After checking again it looks as if I served her with a S8 Notice, not S21, under ground 8, (stating that she was over 3 months in arrears showing amounts)
      Is this going to be acceptable when I go for the Court Order ?

      cheers, Andrew

      Comment


      • #4
        Ground 8

        I hope that you have included grounds 10 and 11 as well. They are not mandatory but do help if the tenant tries the trick of reducing the arrears to within the two month amount just prior to the hearing.

        The section 8 notice is normally used within a fixed term or if you are intending to try and recover your arrears. It is a more complex matter and obviously requires attendance as well as allowing a defence. Please note that some Judges have a peculiar understanding of the meaning 'Mandatory'.

        If you are just looking to recover possession and will deal with arrears at a later stage the section 21 notice is normally a quicker route (subject to when your section 8 was served). As you are in a periodic tenancy make sure you serve the right notice. (Paul F has supplied ample instructions on this, see his various posts).

        PS: the accelerated possession procedure does in theory also allow a defence, however in all the years I have been using this method, no defence has ever been considered.
        For the avoidance of doubt, I am not a solicitor nor a specialist. I have simply spent many years in the business and am expressing my opinions. I would urge caution to any individual using these forums as a sole basis for decision without first speaking to a solicitor.

        Comment


        • #5
          A Section 8, Ground 8 Notice is fine provided you've enclosed all the correct documentation, but you should have included Grounds 10 & 11 too just in case when you get to court the tenant has brought the arrears to under 2 months! If the tenant is two or more months rent in arrears at the hearing the judge must give you possession under Ground 8. It seems unlikely that it will be contested but make sure you show up even though its a fair treck!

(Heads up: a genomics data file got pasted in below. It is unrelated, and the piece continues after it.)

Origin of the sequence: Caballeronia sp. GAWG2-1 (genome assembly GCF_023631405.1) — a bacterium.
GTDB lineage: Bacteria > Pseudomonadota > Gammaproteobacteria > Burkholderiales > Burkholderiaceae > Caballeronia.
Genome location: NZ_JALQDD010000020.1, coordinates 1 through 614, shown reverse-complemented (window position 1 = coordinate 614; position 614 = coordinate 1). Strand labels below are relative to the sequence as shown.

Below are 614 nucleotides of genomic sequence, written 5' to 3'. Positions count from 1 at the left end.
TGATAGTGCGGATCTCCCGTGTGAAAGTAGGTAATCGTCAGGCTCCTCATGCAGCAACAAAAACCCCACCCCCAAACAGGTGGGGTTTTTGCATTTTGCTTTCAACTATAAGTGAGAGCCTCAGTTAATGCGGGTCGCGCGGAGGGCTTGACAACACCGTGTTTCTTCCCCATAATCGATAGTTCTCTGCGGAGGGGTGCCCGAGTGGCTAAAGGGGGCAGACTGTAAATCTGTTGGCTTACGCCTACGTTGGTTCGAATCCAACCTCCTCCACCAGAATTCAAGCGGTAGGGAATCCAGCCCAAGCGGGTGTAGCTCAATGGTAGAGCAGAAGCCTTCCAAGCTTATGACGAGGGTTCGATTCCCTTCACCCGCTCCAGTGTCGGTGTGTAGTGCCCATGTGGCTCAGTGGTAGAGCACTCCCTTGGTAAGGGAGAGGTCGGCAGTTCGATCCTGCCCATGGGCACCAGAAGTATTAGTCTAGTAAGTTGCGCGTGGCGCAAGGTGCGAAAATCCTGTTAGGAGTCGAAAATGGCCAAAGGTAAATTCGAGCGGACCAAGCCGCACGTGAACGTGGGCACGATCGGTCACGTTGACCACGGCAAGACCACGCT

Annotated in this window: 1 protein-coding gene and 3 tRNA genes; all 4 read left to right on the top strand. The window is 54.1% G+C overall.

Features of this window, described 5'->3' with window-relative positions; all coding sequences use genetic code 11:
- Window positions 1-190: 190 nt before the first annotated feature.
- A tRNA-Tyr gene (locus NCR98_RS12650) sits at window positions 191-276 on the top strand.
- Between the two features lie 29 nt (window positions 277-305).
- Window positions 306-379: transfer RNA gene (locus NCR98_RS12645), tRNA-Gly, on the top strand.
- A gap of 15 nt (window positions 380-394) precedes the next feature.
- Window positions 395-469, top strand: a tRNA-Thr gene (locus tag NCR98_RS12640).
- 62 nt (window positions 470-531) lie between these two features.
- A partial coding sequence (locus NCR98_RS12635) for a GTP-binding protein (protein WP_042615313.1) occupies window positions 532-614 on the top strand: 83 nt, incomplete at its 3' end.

Grounds 10 & 11 deal with persistent late payments of rent and/or at the time of the hearing there are some arrears, but these are Discretionary Grounds whereas 8 is a Mandatory Ground.
          The advice I give should not be construed as a definitive answer, and is without prejudice or liability. You are advised to consult a specialist solicitor or other person of equal legal standing.

          Comment


          • #6
            Thanks guys

            I'm still not clear what the difference between a S8 notice and a S21 notice is...but I'm pretty sure that I served the S8 correctly, (albeit without grounds `10 and 11 included).
            I also don't think my tenant has any intention of paying anymore rent, so will probably not offer a defence.
            Lastly when I go for a Court Order do I need a solicitor to either go over the form or attend in court with me ?

            ta again, Andrew

            Comment